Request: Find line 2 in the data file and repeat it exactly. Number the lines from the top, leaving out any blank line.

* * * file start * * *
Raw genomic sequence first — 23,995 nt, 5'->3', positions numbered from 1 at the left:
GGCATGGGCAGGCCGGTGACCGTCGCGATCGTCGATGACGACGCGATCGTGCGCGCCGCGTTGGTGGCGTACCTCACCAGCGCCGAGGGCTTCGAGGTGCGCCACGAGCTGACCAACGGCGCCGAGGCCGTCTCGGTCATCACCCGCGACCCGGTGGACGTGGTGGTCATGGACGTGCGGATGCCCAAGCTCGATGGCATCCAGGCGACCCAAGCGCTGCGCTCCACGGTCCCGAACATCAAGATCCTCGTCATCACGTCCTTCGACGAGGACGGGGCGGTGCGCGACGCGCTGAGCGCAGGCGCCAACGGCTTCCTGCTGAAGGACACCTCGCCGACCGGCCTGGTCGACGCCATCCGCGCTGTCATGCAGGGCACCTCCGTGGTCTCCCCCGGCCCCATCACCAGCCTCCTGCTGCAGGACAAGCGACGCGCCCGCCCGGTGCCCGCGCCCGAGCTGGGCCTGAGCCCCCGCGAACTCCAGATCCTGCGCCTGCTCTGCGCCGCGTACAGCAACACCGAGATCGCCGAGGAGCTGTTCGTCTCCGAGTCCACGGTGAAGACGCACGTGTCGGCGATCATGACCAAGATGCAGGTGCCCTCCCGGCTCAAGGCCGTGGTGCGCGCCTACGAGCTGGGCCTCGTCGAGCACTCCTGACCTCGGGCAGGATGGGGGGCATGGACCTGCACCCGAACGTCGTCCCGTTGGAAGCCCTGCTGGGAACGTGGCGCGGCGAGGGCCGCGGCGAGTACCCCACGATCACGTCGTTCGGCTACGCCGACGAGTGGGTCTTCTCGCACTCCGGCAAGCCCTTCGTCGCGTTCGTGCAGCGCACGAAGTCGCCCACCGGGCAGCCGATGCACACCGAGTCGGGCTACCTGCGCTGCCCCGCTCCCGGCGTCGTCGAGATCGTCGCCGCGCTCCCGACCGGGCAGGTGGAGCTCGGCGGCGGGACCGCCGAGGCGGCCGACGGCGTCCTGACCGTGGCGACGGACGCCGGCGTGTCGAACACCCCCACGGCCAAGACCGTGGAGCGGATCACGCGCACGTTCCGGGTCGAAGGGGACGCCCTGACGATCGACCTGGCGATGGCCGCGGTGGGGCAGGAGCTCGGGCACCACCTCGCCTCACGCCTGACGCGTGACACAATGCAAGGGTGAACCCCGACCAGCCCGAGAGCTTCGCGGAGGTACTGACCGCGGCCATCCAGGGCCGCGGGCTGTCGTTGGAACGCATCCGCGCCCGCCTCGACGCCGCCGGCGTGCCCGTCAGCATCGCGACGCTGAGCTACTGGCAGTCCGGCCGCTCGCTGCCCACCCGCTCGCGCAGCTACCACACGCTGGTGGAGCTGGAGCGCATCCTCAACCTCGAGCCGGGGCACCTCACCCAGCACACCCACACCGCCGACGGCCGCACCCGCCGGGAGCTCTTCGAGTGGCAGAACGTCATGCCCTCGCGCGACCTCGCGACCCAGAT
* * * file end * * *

GGCATGGGCAGGCCGGTGACCGTCGCGATCGTCGATGACGACGCGATCGTGCGCGCCGCGTTGGTGGCGTACCTCACCAGCGCCGAGGGCTTCGAGGTGCGCCACGAGCTGACCAACGGCGCCGAGGCCGTCTCGGTCATCACCCGCGACCCGGTGGACGTGGTGGTCATGGACGTGCGGATGCCCAAGCTCGATGGCATCCAGGCGACCCAAGCGCTGCGCTCCACGGTCCCGAACATCAAGATCCTCGTCATCACGTCCTTCGACGAGGACGGGGCGGTGCGCGACGCGCTGAGCGCAGGCGCCAACGGCTTCCTGCTGAAGGACACCTCGCCGACCGGCCTGGTCGACGCCATCCGCGCTGTCATGCAGGGCACCTCCGTGGTCTCCCCCGGCCCCATCACCAGCCTCCTGCTGCAGGACAAGCGACGCGCCCGCCCGGTGCCCGCGCCCGAGCTGGGCCTGAGCCCCCGCGAACTCCAGATCCTGCGCCTGCTCTGCGCCGCGTACAGCAACACCGAGATCGCCGAGGAGCTGTTCGTCTCCGAGTCCACGGTGAAGACGCACGTGTCGGCGATCATGACCAAGATGCAGGTGCCCTCCCGGCTCAAGGCCGTGGTGCGCGCCTACGAGCTGGGCCTCGTCGAGCACTCCTGACCTCGGGCAGGATGGGGGGCATGGACCTGCACCCGAACGTCGTCCCGTTGGAAGCCCTGCTGGGAACGTGGCGCGGCGAGGGCCGCGGCGAGTACCCCACGATCACGTCGTTCGGCTACGCCGACGAGTGGGTCTTCTCGCACTCCGGCAAGCCCTTCGTCGCGTTCGTGCAGCGCACGAAGTCGCCCACCGGGCAGCCGATGCACACCGAGTCGGGCTACCTGCGCTGCCCCGCTCCCGGCGTCGTCGAGATCGTCGCCGCGCTCCCGACCGGGCAGGTGGAGCTCGGCGGCGGGACCGCCGAGGCGGCCGACGGCGTCCTGACCGTGGCGACGGACGCCGGCGTGTCGAACACCCCCACGGCCAAGACCGTGGAGCGGATCACGCGCACGTTCCGGGTCGAAGGGGACGCCCTGACGATCGACCTGGCGATGGCCGCGGTGGGGCAGGAGCTCGGGCACCACCTCGCCTCACGCCTGACGCGTGACACAATGCAAGGGTGAACCCCGACCAGCCCGAGAGCTTCGCGGAGGTACTGACCGCGGCCATCCAGGGCCGCGGGCTGTCGTTGGAACGCATCCGCGCCCGCCTCGACGCCGCCGGCGTGCCCGTCAGCATCGCGACGCTGAGCTACTGGCAGTCCGGCCGCTCGCTGCCCACCCGCTCGCGCAGCTACCACACGCTGGTGGAGCTGGAGCGCATCCTCAACCTCGAGCCGGGGCACCTCACCCAGCACACCCACACCGCCGACGGCCGCACCCGCCGGGAGCTCTTCGAGTGGCAGAACGTCATGCCCTCGCGCGACCTCGCGACCCAGAT